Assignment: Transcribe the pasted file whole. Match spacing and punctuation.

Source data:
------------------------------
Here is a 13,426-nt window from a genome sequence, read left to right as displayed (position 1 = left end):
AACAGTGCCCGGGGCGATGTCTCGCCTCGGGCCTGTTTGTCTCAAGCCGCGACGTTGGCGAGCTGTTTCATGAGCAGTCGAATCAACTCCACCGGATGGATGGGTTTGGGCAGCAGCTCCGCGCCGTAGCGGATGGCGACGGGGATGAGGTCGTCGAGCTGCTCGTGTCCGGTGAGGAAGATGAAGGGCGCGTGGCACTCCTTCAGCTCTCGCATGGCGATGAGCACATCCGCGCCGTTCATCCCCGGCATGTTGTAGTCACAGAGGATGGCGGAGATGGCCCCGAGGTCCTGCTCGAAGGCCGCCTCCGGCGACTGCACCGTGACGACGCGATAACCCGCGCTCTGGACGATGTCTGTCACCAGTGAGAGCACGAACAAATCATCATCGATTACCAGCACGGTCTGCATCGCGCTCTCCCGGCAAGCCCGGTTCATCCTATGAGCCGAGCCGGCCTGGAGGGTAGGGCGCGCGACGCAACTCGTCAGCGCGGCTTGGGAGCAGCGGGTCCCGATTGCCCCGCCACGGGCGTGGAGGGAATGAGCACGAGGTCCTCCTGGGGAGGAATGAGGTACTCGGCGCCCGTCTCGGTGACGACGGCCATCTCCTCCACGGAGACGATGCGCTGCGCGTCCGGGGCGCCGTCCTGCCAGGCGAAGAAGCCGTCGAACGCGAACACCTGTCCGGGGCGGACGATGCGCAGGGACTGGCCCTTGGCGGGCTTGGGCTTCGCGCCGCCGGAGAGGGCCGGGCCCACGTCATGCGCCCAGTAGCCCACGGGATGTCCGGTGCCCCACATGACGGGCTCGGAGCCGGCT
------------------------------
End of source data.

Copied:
Here is a 13,426-nt window from a genome sequence, read left to right as displayed (position 1 = left end):
AACAGTGCCCGGGGCGATGTCTCGCCTCGGGCCTGTTTGTCTCAAGCCGCGACGTTGGCGAGCTGTTTCATGAGCAGTCGAATCAACTCCACCGGATGGATGGGTTTGGGCAGCAGCTCCGCGCCGTAGCGGATGGCGACGGGGATGAGGTCGTCGAGCTGCTCGTGTCCGGTGAGGAAGATGAAGGGCGCGTGGCACTCCTTCAGCTCTCGCATGGCGATGAGCACATCCGCGCCGTTCATCCCCGGCATGTTGTAGTCACAGAGGATGGCGGAGATGGCCCCGAGGTCCTGCTCGAAGGCCGCCTCCGGCGACTGCACCGTGACGACGCGATAACCCGCGCTCTGGACGATGTCTGTCACCAGTGAGAGCACGAACAAATCATCATCGATTACCAGCACGGTCTGCATCGCGCTCTCCCGGCAAGCCCGGTTCATCCTATGAGCCGAGCCGGCCTGGAGGGTAGGGCGCGCGACGCAACTCGTCAGCGCGGCTTGGGAGCAGCGGGTCCCGATTGCCCCGCCACGGGCGTGGAGGGAATGAGCACGAGGTCCTCCTGGGGAGGAATGAGGTACTCGGCGCCCGTCTCGGTGACGACGGCCATCTCCTCCACGGAGACGATGCGCTGCGCGTCCGGGGCGCCGTCCTGCCAGGCGAAGAAGCCGTCGAACGCGAACACCTGTCCGGGGCGGACGATGCGCAGGGACTGGCCCTTGGCGGGCTTGGGCTTCGCGCCGCCGGAGAGGGCCGGGCCCACGTCATGCGCCCAGTAGCCCACGGGATGTCCGGTGCCCCACATGACGGGCTCGGAGCCGGCT